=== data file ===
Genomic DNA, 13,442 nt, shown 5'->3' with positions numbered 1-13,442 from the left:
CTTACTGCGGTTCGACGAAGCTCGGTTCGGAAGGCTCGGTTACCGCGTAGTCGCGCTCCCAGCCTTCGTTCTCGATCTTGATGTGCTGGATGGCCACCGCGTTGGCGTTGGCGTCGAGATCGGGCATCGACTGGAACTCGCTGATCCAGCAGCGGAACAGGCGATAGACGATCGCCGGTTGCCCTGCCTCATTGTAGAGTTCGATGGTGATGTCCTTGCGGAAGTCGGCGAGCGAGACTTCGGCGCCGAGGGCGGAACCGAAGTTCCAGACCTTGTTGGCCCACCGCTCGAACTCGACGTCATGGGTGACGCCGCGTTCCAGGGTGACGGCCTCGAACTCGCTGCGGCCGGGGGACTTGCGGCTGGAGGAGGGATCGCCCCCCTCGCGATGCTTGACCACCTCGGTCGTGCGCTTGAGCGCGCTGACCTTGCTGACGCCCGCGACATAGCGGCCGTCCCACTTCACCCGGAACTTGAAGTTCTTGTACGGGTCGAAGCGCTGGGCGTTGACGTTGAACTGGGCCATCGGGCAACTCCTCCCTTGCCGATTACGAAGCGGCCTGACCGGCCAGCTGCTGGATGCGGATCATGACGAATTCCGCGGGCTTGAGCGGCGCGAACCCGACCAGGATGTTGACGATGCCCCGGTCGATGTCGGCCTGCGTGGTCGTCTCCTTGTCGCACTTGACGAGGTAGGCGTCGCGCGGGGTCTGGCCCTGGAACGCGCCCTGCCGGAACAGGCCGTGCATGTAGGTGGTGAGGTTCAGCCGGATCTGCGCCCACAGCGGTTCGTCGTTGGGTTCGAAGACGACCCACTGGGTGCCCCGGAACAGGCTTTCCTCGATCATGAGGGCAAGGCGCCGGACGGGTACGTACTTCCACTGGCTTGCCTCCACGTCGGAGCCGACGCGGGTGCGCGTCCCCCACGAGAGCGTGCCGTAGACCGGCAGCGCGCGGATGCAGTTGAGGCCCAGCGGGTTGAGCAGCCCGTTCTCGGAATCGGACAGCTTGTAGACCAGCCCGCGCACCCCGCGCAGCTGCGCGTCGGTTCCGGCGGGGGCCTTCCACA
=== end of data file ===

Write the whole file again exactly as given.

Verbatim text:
Genomic DNA, 13,442 nt, shown 5'->3' with positions numbered 1-13,442 from the left:
CTTACTGCGGTTCGACGAAGCTCGGTTCGGAAGGCTCGGTTACCGCGTAGTCGCGCTCCCAGCCTTCGTTCTCGATCTTGATGTGCTGGATGGCCACCGCGTTGGCGTTGGCGTCGAGATCGGGCATCGACTGGAACTCGCTGATCCAGCAGCGGAACAGGCGATAGACGATCGCCGGTTGCCCTGCCTCATTGTAGAGTTCGATGGTGATGTCCTTGCGGAAGTCGGCGAGCGAGACTTCGGCGCCGAGGGCGGAACCGAAGTTCCAGACCTTGTTGGCCCACCGCTCGAACTCGACGTCATGGGTGACGCCGCGTTCCAGGGTGACGGCCTCGAACTCGCTGCGGCCGGGGGACTTGCGGCTGGAGGAGGGATCGCCCCCCTCGCGATGCTTGACCACCTCGGTCGTGCGCTTGAGCGCGCTGACCTTGCTGACGCCCGCGACATAGCGGCCGTCCCACTTCACCCGGAACTTGAAGTTCTTGTACGGGTCGAAGCGCTGGGCGTTGACGTTGAACTGGGCCATCGGGCAACTCCTCCCTTGCCGATTACGAAGCGGCCTGACCGGCCAGCTGCTGGATGCGGATCATGACGAATTCCGCGGGCTTGAGCGGCGCGAACCCGACCAGGATGTTGACGATGCCCCGGTCGATGTCGGCCTGCGTGGTCGTCTCCTTGTCGCACTTGACGAGGTAGGCGTCGCGCGGGGTCTGGCCCTGGAACGCGCCCTGCCGGAACAGGCCGTGCATGTAGGTGGTGAGGTTCAGCCGGATCTGCGCCCACAGCGGTTCGTCGTTGGGTTCGAAGACGACCCACTGGGTGCCCCGGAACAGGCTTTCCTCGATCATGAGGGCAAGGCGCCGGACGGGTACGTACTTCCACTGGCTTGCCTCCACGTCGGAGCCGACGCGGGTGCGCGTCCCCCACGAGAGCGTGCCGTAGACCGGCAGCGCGCGGATGCAGTTGAGGCCCAGCGGGTTGAGCAGCCCGTTCTCGGAATCGGACAGCTTGTAGACCAGCCCGCGCACCCCGCGCAGCTGCGCGTCGGTTCCGGCGGGGGCCTTCCACA